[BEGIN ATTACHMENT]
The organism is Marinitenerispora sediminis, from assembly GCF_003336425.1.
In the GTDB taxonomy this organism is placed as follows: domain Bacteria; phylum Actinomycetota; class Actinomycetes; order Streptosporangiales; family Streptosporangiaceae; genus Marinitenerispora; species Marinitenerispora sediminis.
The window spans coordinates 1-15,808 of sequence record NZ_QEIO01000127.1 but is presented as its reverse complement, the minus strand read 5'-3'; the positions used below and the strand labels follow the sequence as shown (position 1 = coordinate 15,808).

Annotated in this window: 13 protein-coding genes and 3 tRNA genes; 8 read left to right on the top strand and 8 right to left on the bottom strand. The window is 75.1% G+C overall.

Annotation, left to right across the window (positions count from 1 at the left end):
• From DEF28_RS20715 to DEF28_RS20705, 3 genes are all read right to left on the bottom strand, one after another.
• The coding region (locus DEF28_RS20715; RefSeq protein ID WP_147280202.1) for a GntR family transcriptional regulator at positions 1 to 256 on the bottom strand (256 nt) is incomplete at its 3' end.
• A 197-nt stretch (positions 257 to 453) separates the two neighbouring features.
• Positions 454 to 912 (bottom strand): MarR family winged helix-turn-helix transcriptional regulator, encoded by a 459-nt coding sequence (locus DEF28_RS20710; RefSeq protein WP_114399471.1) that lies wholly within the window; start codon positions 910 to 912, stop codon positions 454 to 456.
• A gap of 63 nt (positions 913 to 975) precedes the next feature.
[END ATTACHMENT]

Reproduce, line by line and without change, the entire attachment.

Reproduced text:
The organism is Marinitenerispora sediminis, from assembly GCF_003336425.1.
In the GTDB taxonomy this organism is placed as follows: domain Bacteria; phylum Actinomycetota; class Actinomycetes; order Streptosporangiales; family Streptosporangiaceae; genus Marinitenerispora; species Marinitenerispora sediminis.
The window spans coordinates 1-15,808 of sequence record NZ_QEIO01000127.1 but is presented as its reverse complement, the minus strand read 5'-3'; the positions used below and the strand labels follow the sequence as shown (position 1 = coordinate 15,808).

Annotated in this window: 13 protein-coding genes and 3 tRNA genes; 8 read left to right on the top strand and 8 right to left on the bottom strand. The window is 75.1% G+C overall.

Annotation, left to right across the window (positions count from 1 at the left end):
• From DEF28_RS20715 to DEF28_RS20705, 3 genes are all read right to left on the bottom strand, one after another.
• The coding region (locus DEF28_RS20715; RefSeq protein ID WP_147280202.1) for a GntR family transcriptional regulator at positions 1 to 256 on the bottom strand (256 nt) is incomplete at its 3' end.
• A 197-nt stretch (positions 257 to 453) separates the two neighbouring features.
• Positions 454 to 912 (bottom strand): MarR family winged helix-turn-helix transcriptional regulator, encoded by a 459-nt coding sequence (locus DEF28_RS20710; RefSeq protein WP_114399471.1) that lies wholly within the window; start codon positions 910 to 912, stop codon positions 454 to 456.
• A gap of 63 nt (positions 913 to 975) precedes the next feature.